Yeah, because I had worked on a movie called Kubo and the Two Strings, and I had time-lapse footage of me animating on-set of these million-dollar projects.
What was the second thing you did?
I started doing my own work online. I'm way more interested in the editing process and objects. I didn't want to make expressive, emotional stuff. I started doing a lot of work that was polished, almost like spec work that brands could look at, and imagine their product in. I purposely made sure that brands could see it and envision that it could work for them as an ad. For example, I animated a Coke can coming to life.
When you’re animating, what software do you tend to rely on?
I use Dragon Frame, which is a stop-motion software and then post-production in After Effects.
What sort of frustrations have you run into with this process?
When I’m posting clips of making things, timelapses of animating, all the behind-the-scenes stuff, I just want to rapid fire through those edits and not do keyframing, masking, and tracking. Runway is a great way to bring those clips in quickly. Key something out, throw it in, and keep moving.
How are you using Runway?
I used it in the YouTube edit of my Netflix intro.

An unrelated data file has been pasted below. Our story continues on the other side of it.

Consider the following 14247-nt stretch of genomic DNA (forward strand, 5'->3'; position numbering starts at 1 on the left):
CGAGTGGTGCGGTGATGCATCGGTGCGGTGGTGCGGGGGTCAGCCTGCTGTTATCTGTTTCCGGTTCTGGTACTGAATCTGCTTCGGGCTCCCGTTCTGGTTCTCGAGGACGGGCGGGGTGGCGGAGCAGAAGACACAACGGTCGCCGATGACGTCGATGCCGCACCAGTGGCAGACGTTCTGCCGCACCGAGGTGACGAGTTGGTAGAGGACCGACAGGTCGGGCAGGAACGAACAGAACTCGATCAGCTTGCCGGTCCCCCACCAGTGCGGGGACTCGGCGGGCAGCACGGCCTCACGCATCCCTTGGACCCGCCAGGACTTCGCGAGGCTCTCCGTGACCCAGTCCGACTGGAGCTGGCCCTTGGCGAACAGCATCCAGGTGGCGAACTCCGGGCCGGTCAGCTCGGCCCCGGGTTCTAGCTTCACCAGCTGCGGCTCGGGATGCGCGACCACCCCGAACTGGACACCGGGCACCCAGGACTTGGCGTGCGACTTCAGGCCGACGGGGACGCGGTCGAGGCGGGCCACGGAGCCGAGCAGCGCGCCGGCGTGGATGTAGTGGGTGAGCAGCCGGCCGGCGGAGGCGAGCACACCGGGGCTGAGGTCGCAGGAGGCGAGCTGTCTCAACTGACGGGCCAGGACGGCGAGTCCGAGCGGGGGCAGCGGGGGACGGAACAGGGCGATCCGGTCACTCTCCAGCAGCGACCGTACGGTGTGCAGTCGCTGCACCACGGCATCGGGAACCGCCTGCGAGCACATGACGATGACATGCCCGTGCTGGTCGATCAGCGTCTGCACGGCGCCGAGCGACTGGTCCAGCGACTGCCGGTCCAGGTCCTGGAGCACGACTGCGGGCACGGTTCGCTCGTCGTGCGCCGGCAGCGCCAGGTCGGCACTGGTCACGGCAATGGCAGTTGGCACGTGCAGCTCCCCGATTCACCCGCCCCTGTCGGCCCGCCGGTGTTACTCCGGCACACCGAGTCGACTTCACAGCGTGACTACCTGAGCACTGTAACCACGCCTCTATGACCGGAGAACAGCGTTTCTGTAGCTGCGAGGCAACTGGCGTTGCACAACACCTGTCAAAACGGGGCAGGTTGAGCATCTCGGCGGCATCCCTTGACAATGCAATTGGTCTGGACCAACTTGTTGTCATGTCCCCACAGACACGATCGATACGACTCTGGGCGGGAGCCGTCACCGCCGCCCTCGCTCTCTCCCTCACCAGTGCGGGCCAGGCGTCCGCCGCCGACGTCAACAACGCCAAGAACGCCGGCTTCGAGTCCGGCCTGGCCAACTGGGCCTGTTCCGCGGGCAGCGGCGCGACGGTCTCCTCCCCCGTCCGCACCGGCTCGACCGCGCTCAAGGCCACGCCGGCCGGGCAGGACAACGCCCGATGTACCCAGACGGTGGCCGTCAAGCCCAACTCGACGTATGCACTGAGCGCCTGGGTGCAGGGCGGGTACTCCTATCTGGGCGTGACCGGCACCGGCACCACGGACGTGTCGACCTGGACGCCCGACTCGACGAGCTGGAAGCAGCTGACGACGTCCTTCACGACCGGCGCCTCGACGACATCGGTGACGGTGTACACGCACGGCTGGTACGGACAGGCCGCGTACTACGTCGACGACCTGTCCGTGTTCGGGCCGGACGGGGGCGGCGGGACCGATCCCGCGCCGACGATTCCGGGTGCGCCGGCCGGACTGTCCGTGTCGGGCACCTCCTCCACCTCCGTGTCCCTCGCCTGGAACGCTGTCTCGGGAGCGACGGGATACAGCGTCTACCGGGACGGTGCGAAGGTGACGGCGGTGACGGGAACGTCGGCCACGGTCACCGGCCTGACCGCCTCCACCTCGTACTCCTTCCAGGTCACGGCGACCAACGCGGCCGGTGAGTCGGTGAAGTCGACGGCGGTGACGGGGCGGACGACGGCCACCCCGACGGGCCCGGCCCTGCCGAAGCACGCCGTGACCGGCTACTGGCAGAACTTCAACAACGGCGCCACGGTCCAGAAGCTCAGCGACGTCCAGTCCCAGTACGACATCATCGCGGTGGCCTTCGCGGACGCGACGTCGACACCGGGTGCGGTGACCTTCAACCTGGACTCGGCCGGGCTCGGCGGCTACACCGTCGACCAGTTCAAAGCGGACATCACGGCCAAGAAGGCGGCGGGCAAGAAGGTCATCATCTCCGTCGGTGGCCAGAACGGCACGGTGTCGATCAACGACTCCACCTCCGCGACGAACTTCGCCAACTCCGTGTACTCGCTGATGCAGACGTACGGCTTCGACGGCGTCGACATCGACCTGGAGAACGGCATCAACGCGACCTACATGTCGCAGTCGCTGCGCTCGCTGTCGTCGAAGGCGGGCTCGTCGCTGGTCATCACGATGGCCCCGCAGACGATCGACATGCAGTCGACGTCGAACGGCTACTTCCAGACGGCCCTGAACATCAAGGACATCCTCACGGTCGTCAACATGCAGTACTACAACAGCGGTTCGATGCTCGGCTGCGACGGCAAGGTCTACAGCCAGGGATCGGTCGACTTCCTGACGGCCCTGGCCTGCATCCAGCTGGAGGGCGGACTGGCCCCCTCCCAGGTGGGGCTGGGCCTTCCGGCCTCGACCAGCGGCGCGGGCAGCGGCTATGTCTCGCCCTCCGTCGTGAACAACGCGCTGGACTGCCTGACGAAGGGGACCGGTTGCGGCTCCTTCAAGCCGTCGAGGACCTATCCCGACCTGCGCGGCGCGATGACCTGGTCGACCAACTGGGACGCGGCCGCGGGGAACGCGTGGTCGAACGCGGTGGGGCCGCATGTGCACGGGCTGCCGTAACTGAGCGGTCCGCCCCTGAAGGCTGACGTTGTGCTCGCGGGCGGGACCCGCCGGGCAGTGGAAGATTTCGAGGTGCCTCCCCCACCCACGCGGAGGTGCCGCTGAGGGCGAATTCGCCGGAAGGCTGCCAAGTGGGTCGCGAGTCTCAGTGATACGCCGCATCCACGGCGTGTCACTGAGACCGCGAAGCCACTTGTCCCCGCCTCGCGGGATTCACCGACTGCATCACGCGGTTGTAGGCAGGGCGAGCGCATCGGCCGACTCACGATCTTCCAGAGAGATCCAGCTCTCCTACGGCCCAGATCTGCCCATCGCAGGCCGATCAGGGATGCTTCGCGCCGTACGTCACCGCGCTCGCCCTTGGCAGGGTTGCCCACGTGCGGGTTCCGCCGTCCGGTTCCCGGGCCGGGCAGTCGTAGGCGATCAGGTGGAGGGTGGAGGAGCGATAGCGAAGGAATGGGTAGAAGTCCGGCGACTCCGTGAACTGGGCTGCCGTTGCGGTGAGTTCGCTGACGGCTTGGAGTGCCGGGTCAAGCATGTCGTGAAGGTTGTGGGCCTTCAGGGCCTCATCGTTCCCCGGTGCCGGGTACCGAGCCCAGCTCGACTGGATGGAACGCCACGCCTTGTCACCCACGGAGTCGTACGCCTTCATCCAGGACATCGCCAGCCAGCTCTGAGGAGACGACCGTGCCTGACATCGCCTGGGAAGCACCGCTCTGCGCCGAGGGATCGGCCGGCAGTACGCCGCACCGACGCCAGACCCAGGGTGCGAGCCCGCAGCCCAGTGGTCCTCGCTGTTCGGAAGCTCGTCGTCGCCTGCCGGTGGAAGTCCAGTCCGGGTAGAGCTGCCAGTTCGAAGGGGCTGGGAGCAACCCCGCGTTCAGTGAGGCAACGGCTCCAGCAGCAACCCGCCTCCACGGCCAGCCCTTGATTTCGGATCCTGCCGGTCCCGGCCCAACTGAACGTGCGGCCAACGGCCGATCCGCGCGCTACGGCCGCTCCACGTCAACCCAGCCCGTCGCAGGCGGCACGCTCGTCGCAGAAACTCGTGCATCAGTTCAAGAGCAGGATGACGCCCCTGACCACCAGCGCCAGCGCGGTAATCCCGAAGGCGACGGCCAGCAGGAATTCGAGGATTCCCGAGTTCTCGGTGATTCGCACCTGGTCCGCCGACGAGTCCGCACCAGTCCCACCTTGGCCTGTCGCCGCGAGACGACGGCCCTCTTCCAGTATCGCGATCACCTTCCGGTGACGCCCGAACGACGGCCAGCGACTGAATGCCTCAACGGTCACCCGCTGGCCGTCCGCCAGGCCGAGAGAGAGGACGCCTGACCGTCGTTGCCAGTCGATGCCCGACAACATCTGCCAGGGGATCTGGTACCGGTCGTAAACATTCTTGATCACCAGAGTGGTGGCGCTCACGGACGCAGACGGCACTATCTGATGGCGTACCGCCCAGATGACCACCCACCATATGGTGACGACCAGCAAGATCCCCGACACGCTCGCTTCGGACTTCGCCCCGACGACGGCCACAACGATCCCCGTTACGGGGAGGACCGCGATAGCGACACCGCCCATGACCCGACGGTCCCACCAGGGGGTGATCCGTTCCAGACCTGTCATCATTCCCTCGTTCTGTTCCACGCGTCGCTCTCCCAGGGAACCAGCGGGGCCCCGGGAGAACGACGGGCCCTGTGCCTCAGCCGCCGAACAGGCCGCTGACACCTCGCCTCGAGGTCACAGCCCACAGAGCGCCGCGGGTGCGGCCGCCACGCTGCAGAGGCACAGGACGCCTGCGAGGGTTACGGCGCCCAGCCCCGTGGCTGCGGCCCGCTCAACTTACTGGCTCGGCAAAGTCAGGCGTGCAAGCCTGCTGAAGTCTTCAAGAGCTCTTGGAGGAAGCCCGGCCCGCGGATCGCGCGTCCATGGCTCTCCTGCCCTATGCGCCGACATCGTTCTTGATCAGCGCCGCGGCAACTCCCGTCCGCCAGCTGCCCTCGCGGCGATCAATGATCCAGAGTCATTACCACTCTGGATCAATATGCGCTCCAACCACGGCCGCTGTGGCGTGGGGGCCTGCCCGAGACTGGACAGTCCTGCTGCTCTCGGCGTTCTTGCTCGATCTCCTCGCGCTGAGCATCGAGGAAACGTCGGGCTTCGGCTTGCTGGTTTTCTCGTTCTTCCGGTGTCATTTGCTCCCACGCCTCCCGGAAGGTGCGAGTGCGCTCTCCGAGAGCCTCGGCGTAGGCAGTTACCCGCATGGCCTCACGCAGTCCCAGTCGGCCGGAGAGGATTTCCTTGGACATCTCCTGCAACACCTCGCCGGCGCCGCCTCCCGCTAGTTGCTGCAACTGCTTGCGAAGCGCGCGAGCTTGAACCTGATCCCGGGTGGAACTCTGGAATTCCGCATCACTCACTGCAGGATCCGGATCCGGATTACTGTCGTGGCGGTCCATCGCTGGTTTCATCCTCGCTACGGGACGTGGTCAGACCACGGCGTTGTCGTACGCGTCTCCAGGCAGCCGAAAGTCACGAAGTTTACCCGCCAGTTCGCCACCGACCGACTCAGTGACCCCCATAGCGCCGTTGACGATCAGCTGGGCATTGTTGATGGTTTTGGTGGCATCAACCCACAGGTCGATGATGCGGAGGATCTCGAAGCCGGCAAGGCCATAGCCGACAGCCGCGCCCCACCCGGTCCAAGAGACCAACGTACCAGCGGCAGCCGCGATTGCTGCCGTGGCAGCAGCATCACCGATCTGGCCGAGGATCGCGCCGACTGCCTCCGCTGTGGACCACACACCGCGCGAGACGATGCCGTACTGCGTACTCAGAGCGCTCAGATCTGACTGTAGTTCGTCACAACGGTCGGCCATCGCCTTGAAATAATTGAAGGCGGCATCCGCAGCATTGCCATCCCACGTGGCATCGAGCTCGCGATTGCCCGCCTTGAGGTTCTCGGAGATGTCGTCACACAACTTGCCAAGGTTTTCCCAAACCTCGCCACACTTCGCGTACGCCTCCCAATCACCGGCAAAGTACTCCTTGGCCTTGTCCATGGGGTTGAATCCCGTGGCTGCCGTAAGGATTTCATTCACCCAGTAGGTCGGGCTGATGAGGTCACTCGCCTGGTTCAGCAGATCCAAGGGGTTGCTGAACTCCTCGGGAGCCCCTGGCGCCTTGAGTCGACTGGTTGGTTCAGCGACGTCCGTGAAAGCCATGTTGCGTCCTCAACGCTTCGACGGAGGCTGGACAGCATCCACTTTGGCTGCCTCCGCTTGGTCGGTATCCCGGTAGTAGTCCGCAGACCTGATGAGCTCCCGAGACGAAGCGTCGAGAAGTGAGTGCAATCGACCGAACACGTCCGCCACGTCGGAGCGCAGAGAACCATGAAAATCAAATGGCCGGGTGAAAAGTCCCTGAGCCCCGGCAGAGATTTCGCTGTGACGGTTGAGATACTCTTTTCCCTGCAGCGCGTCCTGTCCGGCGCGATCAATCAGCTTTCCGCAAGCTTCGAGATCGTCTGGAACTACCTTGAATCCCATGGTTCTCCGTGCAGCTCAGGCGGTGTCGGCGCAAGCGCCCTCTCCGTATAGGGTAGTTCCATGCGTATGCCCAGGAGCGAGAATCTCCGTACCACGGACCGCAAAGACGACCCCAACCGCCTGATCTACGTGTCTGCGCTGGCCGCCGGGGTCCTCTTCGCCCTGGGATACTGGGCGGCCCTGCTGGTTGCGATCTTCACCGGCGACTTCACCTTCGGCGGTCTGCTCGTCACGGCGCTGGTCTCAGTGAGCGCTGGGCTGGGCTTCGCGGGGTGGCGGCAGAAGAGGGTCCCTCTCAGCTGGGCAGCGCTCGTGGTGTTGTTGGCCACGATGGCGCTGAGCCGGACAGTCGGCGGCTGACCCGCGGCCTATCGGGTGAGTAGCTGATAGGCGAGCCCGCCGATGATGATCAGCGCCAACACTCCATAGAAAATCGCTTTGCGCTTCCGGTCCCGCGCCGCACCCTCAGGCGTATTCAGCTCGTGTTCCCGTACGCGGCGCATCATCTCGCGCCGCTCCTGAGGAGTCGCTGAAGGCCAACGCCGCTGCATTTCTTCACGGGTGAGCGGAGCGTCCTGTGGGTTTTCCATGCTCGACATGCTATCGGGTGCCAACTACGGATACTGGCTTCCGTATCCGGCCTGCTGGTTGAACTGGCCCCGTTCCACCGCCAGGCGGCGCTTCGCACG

I just wanted to show the thing behind me. I quickly rotoscoped myself out of a normal background. It took me five minutes.
I was testing it on some sports footage and within a few minutes, I was like, oh, I can just put the teams flying around behind them. So many of us could take normal footage and just spice it up within 5 minutes and post it. I'm on the bullhorn to everyone about Runway, saying how useful it would be to anyone creating stuff online.
That’s great to hear. Since you started, how do you think the digital video landscape has evolved?
Things started fairly polished. Ten or fifteen years ago, if you posted a video on YouTube, it had that film festival mentality. Now, posting animation is very informal, especially with TikTok. You just film yourself talking, you film your process, your page isn’t really your polished portfolio anymore. It’s more of a peek into your own little world kind of thing.
How has this change influenced your own process?
With the Netflix intro that I did, I very much designed it as a video where I'm not just posting the final product; I'm telling a quick story about an idea I had, and how quickly I did it. The last few seconds are of the actual finished product. But the finished product isn't really the story. The story is the process of making it.
What was the original idea behind this video?